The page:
Greengage and Apple Jam is simple to make and a delight to eat. Serve the jam spread on bread, toast or scones. Use it to fill a cake or include it in a yogurt dessert, there are so many ways to eat this jam.
Greengages are one of those fruits that really are seasonal, and only appear once a year in shops, markets and supermarkets. Because they have such a short season preserving them as jam is a great way to enjoy them for a longer time.
What are Greengages?
Greengages are a member of the plum family and one of the less well-known British fruits. Look out for them in supermarkets and markets in late August and September.
Don’t be deceived by the green colour, they are ripe when they are green. Greengages are known in France as Reine Claude, they are sweet enough to be eaten raw when fully ripe.
You can use greengages in the same way you would any kind of plum. They have high pectin levels so are ideal for jam making.
Why add apples to the Greengage and Apple Jam?
I added apples to this recipe because I only had a small number of greengages and wanted to make the most of them. Apples are often added to jam to increase the pectin which helps to make the jam set. However, greengages are high in pectin so they are not needed for this purpose.
If you have a lot of greengages you can make the jam without the apples. Simply substitute the weight of apples with more greengages.
How much jam will the recipe make?
You will get two standard 450 g jars of jam from this recipe and a little bit over. The ‘little bit over’ is the cook’s perks, let it cool and you can do your own taste test.
Can I double the quantities to make more jam?
You can double the quantities of ingredients to make more jam. You will also need to increase the rolling boil time.
Please be aware that this recipe has been tested for the amounts stated on the recipe card and I cannot guarantee the results for a larger batch.
How do I sterilise my jam jars?
I sterilise my jam jars and metal lids by thoroughly washing and rinsing them. I then put them, still wet, upside down onto a baking tray and place it in the oven at 150C just before I start to make the jam.
The water creates steam which helps to sterilise the jars. I take them out of the oven and fill them with the hot jam, then put on the lids. There are other methods but this is how I sterilise my jars.
How to make Greengage and Apple Jam
Follow the simple instructions to make this delicious fruity jam.
All quantities and full instructions can be found in the recipe card at the bottom of the page
- Wash, stone and quarter the greengages.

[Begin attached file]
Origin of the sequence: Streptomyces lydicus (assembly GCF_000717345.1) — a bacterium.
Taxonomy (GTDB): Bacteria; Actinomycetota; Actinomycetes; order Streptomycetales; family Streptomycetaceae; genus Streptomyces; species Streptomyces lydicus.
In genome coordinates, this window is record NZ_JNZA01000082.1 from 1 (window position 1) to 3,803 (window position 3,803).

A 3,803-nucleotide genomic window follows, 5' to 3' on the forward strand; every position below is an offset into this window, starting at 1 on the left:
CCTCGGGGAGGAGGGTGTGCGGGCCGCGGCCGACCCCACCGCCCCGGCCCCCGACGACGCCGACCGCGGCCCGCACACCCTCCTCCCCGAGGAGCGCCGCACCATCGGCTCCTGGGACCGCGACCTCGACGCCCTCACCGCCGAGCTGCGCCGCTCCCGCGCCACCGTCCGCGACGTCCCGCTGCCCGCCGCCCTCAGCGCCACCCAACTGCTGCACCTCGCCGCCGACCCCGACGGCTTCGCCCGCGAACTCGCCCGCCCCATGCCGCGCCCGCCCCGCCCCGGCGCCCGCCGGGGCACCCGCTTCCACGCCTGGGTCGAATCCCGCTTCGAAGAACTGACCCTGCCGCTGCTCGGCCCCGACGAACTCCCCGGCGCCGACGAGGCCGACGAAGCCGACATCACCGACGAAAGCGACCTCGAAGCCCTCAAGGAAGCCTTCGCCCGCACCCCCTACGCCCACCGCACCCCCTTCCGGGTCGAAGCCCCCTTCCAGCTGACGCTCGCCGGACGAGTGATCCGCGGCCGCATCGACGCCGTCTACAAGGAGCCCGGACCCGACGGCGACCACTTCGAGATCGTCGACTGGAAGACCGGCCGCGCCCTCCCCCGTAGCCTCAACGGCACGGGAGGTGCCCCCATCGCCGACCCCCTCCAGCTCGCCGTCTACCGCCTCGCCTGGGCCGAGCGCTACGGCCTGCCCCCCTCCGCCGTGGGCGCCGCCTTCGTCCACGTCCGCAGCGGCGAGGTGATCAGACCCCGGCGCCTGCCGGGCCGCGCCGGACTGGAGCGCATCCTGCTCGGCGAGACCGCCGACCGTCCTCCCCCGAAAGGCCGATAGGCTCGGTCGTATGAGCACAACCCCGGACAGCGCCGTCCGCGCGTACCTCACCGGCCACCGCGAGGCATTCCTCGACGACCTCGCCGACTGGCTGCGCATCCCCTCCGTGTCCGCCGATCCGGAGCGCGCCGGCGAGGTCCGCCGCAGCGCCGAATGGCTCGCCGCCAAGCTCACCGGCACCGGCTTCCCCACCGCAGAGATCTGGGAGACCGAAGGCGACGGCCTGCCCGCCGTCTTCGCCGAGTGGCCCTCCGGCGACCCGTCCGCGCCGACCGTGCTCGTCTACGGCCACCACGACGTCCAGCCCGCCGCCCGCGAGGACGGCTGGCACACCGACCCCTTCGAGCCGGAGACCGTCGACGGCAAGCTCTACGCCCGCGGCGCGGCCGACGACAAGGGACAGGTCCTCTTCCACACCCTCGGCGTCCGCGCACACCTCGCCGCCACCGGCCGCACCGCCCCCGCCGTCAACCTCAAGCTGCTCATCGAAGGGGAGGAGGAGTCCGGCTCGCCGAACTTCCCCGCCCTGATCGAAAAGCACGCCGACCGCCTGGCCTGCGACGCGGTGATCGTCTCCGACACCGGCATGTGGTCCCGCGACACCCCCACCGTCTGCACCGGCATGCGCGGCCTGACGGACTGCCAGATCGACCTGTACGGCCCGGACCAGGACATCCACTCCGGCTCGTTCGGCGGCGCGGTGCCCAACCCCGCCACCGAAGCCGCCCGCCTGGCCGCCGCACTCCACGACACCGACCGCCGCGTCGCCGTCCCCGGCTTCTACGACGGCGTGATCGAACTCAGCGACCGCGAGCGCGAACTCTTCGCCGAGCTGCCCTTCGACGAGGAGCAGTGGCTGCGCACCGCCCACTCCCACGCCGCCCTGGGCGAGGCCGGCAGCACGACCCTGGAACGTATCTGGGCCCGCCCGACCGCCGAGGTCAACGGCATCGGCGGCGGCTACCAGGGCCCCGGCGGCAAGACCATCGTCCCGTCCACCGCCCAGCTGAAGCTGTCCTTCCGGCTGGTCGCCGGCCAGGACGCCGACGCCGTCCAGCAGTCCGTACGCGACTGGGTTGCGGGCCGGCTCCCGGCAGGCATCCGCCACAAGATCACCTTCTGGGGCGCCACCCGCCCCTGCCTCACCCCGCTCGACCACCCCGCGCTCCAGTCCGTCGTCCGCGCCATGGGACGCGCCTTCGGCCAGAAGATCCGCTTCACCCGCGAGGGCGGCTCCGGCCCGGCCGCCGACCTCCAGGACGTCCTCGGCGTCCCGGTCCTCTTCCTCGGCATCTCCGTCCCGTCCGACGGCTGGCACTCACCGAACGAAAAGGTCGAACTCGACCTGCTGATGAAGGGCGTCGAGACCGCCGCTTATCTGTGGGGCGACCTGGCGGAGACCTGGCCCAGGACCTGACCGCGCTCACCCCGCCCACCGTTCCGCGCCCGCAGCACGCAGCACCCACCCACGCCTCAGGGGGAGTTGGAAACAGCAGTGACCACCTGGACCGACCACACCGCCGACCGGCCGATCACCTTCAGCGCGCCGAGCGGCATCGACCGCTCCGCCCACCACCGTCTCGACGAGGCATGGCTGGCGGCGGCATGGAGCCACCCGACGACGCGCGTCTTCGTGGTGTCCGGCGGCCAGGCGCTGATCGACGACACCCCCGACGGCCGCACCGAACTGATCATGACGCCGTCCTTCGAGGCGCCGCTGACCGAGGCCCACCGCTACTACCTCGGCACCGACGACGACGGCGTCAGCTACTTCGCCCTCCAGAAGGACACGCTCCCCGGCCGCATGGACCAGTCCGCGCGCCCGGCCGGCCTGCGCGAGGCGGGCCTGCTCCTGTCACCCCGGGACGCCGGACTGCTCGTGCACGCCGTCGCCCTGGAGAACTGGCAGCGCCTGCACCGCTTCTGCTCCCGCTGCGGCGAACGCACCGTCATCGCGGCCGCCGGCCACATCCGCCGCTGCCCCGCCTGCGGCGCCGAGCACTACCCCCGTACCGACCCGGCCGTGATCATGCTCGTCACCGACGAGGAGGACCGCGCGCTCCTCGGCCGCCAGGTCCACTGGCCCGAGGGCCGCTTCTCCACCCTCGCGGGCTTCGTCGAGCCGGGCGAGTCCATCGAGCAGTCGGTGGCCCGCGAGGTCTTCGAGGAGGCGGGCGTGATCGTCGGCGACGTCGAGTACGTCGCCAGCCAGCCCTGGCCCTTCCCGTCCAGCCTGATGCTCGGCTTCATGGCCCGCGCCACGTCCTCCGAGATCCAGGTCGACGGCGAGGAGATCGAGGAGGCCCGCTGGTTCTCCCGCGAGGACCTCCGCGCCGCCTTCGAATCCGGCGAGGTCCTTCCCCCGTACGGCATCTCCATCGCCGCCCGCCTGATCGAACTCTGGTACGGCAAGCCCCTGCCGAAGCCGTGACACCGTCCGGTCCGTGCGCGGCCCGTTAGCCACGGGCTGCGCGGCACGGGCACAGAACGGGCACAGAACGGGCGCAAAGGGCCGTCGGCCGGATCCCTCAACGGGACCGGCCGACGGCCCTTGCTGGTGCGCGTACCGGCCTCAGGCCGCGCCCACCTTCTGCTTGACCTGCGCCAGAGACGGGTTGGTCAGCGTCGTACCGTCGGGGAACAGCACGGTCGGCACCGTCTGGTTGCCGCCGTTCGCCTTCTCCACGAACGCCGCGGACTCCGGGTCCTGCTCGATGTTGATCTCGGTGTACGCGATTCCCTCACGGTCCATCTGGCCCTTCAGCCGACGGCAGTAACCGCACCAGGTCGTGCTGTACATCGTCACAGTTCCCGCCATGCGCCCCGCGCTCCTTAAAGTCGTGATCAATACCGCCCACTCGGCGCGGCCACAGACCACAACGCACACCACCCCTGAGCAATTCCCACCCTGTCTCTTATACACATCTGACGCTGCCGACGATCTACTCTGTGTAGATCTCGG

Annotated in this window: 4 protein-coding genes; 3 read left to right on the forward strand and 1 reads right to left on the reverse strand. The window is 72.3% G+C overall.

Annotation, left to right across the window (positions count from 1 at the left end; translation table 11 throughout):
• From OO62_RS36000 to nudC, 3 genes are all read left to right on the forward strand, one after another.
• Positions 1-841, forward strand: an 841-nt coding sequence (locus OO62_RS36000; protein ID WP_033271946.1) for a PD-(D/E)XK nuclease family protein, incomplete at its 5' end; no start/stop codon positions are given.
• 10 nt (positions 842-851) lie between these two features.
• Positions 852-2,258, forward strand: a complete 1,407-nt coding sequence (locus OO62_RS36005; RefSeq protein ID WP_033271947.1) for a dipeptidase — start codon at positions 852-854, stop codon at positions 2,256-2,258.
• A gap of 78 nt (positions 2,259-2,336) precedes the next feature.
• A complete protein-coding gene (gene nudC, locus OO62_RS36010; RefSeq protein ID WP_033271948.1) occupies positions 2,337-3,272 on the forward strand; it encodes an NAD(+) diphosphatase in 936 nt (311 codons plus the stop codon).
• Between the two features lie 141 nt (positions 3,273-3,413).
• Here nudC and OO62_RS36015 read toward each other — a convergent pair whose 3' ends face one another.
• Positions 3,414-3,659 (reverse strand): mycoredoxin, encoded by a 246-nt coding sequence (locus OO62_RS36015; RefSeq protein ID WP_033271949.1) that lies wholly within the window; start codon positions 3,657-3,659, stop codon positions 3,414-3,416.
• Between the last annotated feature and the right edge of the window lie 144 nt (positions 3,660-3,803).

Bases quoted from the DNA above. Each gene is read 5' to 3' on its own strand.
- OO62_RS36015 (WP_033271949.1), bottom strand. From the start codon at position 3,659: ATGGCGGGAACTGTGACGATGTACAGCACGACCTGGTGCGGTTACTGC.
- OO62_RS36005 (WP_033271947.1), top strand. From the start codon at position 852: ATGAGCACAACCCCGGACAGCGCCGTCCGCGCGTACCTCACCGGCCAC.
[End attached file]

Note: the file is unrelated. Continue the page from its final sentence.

- Peel core and slice the apples.
Now you are ready to make jam!
- Put the greengages, apples, and water in a large pan and simmer until soft.
- Add the sugar and lemon juice and stir until dissolved.
- Bring to a rolling boil and boil until setting point is reached.
What does a rolling boil look like?
I learned about jam-making from my mother and grandmother. A lot of what you learn in cooking and baking is very visual. It’s much easier to understand when you can see what you are aiming for. So here is a little help with the main techniques for jam making. The video below will show you what a ”rolling boil’ looks like.
The Wrinkle Test – how do I know if my jam is set?
Once the jam has boiled, you will need to check if it will set (firm up) once cooled. There are many different ways to test for setting point. You can use a jam thermometer, you can use the ‘flake’ test, but I have always used the wrinkle test.
You need to place some saucers in the fridge before you start making the jam. Then once you have boiled your jam for 15 minutes, take the pan off the heat and put a teaspoon of the jam onto one of the cold saucers.
Place the saucer in the fridge and leave for 5 minutes. Then remove the saucer and push your finger across the jam. If it wrinkles, you can skim off the froth and pot up your jam.
My Jam didn’t wrinkle – what do I do?
If you haven’t got a wrinkle, put the pan back on the heat and boil for another five minutes, then test for set on another cold saucer.
Find more information on How to make Jam in this helpful article from the Guardian newspaper.
Greek Yogurt with Greengage and Apple Jam
Greengage and Apple Jam isn’t just a spread for your toast. It makes a really delicious topping for Greek yogurt.
Add some fresh dessert apple slices and a sprinkling of granola or some nuts for texture. Try this with other types of jam too.
Serve this tasty yogurt bowl for breakfast, as a snack or as a healthy dessert for casual dining.
More Easy Jam Recipes from Farmersgirl Kitchen
More Jam Recipes
- Blueberry and Lime Jam (with video) from Fab Food 4 All
- Peach and Raspberry Jam from Sew White
- Easy Kumquat Jam from Christina’s Cucina
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Easy Greengage and Apple Jam
- weighing scales
- large pan
- long wooden spoon
- 2 x 450 ml jam jars
- ladle or large serving spoon
- jam funnel (optional)
- 400 g greengages 375g stoned weight
- 155 g cooking apples peeled and cored weight
- 200 ml water
- 1 tbsp lemon juice
- 500 g sugar
- Put two saucers in the fridge.
- Wash and rinse two jam jars and lids. Put them on a baking tray in the oven at 100C to sterilise.
- Stone and half the greengages. Peel, core and slice the apples. Place into a pan with the water and simmer until soft.
- Add the sugar and lemon juice, stir until it is dissolved. Bring to a boil and keep at a rolling boil for 10 minutes.
- Take the pot off the heat and test for setting point by putting a teaspoon of jam onto a cold saucer. Place the saucer back in the fridge for 5 minutes. Then push your finger across the Jam. If it wrinkles, then skim off any foam into a bowl and fill the jam into the jars, sealing with the lids.
- If it does not wrinkle, then put the jam back on the heat and boil for a further 5 minutes. Repeat the wrinkle test.